A second limit of the volume is the excessive number of theories and concepts that are almost endlessly listed, page after page. This seriously limits the book readability. It is clear that the volume aims at collecting insights and basic concepts from different disciplines: something that makes some careful listing almost impossible to avoid. However, much of the added value of this kind of work derives from a critical reorganization of the insights given by previous researches. Unfortunately, from this point of view, Moran's book suffers from some limits, that future works should carefully address if they want to found a coherent sustainability science.

It is also worth signalling the number small mistakes and uncorrected data reported across the volume. For instance, at p. 6 (and again at p. 9) current human population is reported to be 6 billions, while we are at present almost 7 billions. Similarly, at p. 7 (and again at p. 14), it is argued that current greenhouse gas concentrations are "at the highest levels known over the past 400 millennia". Actually, a recent research has shown that at no time during the last 800 millennia carbon dioxide concentrations were as high as today (Lüthi et al. 2008). Another example can be found at p. 95, where mercury is listed among air pollutants, while it usually contaminates soils and waters.

Besides these shortcomings, the volume represents a step in the right direction. It is clear that the establishment of a new interdisciplinary field cannot be done without many serious attempts. Thanks to its capacity of surfing across natural and social sciences, Moran's work will at minimum help scholars from both sides to create bridges across the gap that still separates them; something that can already be seen as a non-trivial result.

* References

AXTELL, RL, EPSTEIN JM, DEAN JS, GUMERMAN GJ, SWEDLUND AC, HARBURGER J, CHAKRAVARTY S, HAMMOND R, PARKER J, and PARKER M (2002) Population growth and collapse in a multiagent model of the Kayenta Anasazi in Long House Valley. Proceedings of the National Academy of Sciences USA, 99: 7275-7279

BERKES, F, COLDING J, and FOLKE C, editors (2003) Navigating Social-Ecological Systems: Building Resilience for Complexity and Change. Cambridge: Cambridge University Press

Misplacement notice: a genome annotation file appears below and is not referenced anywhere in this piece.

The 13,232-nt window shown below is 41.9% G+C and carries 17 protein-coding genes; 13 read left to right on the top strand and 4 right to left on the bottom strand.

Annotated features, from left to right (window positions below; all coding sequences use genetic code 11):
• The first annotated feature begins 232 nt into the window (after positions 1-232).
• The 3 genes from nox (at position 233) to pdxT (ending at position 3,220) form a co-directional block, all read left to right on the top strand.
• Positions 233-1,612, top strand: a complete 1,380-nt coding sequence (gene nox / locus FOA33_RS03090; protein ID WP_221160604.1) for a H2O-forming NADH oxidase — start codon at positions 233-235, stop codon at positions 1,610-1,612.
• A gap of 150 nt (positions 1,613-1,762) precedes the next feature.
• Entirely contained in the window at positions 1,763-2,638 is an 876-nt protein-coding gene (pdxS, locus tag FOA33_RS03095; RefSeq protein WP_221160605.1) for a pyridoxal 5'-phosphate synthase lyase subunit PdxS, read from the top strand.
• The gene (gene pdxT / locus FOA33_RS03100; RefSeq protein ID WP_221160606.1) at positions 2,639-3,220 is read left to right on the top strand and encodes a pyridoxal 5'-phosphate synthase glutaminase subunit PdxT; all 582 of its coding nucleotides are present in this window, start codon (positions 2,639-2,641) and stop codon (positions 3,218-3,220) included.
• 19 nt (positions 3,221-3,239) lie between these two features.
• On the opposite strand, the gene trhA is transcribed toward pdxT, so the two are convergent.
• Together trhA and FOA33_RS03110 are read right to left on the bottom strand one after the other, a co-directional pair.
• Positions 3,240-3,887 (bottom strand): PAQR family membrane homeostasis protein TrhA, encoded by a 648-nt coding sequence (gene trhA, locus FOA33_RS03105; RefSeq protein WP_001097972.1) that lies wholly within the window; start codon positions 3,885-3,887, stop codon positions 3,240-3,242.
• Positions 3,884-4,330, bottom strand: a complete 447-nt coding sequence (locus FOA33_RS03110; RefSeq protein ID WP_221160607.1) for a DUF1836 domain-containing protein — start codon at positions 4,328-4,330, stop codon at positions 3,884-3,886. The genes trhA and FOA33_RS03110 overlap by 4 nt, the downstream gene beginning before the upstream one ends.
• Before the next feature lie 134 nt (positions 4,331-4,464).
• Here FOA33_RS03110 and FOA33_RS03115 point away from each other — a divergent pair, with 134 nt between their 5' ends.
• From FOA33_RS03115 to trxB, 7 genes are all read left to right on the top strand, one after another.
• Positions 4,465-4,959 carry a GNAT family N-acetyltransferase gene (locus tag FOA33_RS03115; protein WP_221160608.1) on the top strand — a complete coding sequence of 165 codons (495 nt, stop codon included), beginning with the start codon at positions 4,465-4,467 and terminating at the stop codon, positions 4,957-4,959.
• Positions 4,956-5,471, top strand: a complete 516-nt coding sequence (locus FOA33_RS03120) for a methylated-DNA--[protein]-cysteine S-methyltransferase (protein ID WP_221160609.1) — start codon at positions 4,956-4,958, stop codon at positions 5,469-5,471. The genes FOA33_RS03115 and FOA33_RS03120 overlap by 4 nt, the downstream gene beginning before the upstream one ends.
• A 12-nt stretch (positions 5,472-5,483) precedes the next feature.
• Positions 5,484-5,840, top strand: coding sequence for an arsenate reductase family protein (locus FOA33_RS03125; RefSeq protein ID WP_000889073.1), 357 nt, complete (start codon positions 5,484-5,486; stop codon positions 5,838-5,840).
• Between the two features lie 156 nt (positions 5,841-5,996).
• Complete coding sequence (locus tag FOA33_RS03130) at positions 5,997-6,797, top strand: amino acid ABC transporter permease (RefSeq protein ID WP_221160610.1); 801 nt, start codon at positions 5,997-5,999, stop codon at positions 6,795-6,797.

DEADMAN, P, SCHLAGER E, and GIMBLETT R (2000) Simulating Common Pool Resource Management Experiments with Adaptive Agents Employing Alternate Communication Routines. Journal of Artificial Societies and Social Simulation, 3, 2: http://jasss.soc.surrey.ac.uk/3/2/2.html

GONZÁLEZ-BAILÓN, S and MURPHY TE (2008) When smaller families look contagious: A spatial look at the French fertility decline using an agent-based simulation model. Oxford Discussion Papers in Economic and Social History series No. 71

JANSSEN, MA (2009) Understanding Artificial Anasazi. Journal of Artificial Societies and Social Simulation, 12, 4: http://jasss.soc.surrey.ac.uk/12/4/13.html

JANSSEN, MA and OSTROM, E (2006) Empirically Based, Agent-based models. Ecology and Society, 11, 2: http://www.ecologyandsociety.org/vol11/iss2/art37/

LÜTHI, D, FLOCH, ML, BEREITER, B, BLUNIER, T, BARNOLA, JM, SIEGENTHALER, U, RAYNAUD, D, JOUZEL, J, FISCHER, H, KAWAMURA, K, and STOCKER, TF (2008) High-resolution carbon dioxide concentration record 650,000-800,000 years before present. Nature, 453: 379-382

ORMEROD, P and WILTSHIRE, G (2009) 'Binge' drinking in the UK: a social network phenomenon. Mind&Society, 8, 2, pp. 135-152

POLHILL, JG, SUTHERLAND, LA, and GOTTS, NM (2010) Using Qualitative Evidence to Enhance an Agent-Based Modelling System for Studying Land Use Change. Journal of Artificial Societies and Social Simulation, 13, 2: http://jasss.soc.surrey.ac.uk/13/2/10.html

SMAJGL, A and CARLIN, G (2009) Agent-based Policy Assessment in Indonesia: Poverty, energy and forests. The 6th Conference of the European Social Simulation Association. Electronic Proceedings. ISBN: 1844690172